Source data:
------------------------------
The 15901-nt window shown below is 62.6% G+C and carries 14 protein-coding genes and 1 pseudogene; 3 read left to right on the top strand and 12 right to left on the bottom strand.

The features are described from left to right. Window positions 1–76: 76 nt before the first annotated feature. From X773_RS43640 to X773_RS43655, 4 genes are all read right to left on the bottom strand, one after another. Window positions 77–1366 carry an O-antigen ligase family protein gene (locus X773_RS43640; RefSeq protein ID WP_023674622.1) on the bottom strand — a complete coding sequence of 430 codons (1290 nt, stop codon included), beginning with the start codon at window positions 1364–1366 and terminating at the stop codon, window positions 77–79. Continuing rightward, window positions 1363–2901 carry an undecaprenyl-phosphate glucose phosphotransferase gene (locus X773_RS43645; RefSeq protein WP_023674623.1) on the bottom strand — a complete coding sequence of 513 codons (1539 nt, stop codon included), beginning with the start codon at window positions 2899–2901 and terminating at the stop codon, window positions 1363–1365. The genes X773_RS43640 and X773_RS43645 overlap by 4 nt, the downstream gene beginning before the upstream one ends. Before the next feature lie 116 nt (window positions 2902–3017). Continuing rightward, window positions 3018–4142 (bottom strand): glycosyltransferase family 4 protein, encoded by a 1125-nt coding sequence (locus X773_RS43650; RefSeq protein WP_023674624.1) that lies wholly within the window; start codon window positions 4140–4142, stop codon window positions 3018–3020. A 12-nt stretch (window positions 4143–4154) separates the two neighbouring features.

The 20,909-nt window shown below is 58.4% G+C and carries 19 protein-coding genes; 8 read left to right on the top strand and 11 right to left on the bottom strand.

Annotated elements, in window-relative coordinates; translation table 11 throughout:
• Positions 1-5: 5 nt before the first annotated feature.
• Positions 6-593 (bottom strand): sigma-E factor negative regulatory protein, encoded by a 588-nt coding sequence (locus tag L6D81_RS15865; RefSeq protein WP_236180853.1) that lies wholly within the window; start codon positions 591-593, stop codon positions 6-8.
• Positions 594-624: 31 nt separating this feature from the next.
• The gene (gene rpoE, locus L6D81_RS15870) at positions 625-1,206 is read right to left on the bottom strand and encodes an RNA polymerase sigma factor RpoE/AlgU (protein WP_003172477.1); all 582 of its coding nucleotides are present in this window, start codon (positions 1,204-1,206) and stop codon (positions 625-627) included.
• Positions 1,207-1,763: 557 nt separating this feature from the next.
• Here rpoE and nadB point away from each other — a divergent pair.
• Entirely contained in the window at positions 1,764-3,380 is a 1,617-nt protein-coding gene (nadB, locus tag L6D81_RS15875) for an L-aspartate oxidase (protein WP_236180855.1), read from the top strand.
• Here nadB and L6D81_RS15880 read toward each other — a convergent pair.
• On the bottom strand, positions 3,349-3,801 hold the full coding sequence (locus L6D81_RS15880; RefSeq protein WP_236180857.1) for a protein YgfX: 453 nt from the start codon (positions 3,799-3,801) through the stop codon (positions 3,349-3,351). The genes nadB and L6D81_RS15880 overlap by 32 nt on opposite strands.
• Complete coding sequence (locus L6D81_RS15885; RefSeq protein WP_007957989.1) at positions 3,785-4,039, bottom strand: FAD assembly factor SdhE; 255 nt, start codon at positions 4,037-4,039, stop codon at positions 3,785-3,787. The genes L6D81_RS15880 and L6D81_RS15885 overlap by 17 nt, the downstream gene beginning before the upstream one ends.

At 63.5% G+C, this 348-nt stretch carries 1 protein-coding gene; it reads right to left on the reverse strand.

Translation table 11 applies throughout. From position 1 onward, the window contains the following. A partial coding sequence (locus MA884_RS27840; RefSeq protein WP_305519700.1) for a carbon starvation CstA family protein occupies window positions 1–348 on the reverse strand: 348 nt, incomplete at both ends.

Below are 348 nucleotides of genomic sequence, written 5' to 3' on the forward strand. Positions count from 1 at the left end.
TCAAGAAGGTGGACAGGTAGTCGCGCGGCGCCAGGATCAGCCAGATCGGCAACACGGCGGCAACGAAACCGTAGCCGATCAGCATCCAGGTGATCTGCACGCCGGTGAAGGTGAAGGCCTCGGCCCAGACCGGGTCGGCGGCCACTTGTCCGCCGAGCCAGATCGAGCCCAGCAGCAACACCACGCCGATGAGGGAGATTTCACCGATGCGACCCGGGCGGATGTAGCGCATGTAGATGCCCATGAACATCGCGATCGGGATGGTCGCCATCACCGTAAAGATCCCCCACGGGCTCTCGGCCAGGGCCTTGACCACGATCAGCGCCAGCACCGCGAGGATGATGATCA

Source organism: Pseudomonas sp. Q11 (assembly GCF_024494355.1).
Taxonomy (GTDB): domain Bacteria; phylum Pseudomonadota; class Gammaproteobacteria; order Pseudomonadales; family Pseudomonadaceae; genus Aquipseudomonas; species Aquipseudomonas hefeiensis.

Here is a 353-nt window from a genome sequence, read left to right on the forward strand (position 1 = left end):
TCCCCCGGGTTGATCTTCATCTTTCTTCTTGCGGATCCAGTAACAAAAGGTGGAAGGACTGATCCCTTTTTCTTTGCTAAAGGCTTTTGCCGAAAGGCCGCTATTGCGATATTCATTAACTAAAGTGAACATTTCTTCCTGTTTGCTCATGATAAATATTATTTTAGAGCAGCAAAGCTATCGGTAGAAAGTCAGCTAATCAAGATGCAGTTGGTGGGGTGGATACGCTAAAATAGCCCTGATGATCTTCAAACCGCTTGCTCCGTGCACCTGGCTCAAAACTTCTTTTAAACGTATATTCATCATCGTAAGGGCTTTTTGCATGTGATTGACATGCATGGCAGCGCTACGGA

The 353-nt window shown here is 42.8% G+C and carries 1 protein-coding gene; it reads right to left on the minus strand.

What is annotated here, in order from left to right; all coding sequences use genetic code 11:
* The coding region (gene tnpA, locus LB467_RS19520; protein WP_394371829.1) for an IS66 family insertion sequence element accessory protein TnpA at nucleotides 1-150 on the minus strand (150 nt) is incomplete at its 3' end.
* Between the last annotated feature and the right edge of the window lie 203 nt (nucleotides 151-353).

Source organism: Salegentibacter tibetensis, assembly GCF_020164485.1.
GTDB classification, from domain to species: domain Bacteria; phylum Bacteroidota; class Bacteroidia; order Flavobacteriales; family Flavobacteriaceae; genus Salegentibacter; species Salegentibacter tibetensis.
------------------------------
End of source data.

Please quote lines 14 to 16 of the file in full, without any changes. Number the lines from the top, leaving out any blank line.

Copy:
• Complete coding sequence (locus L6D81_RS15885; RefSeq protein WP_007957989.1) at positions 3,785-4,039, bottom strand: FAD assembly factor SdhE; 255 nt, start codon at positions 4,037-4,039, stop codon at positions 3,785-3,787. The genes L6D81_RS15880 and L6D81_RS15885 overlap by 17 nt, the downstream gene beginning before the upstream one ends.

At 63.5% G+C, this 348-nt stretch carries 1 protein-coding gene; it reads right to left on the reverse strand.

Translation table 11 applies throughout. From position 1 onward, the window contains the following. A partial coding sequence (locus MA884_RS27840; RefSeq protein WP_305519700.1) for a carbon starvation CstA family protein occupies window positions 1–348 on the reverse strand: 348 nt, incomplete at both ends.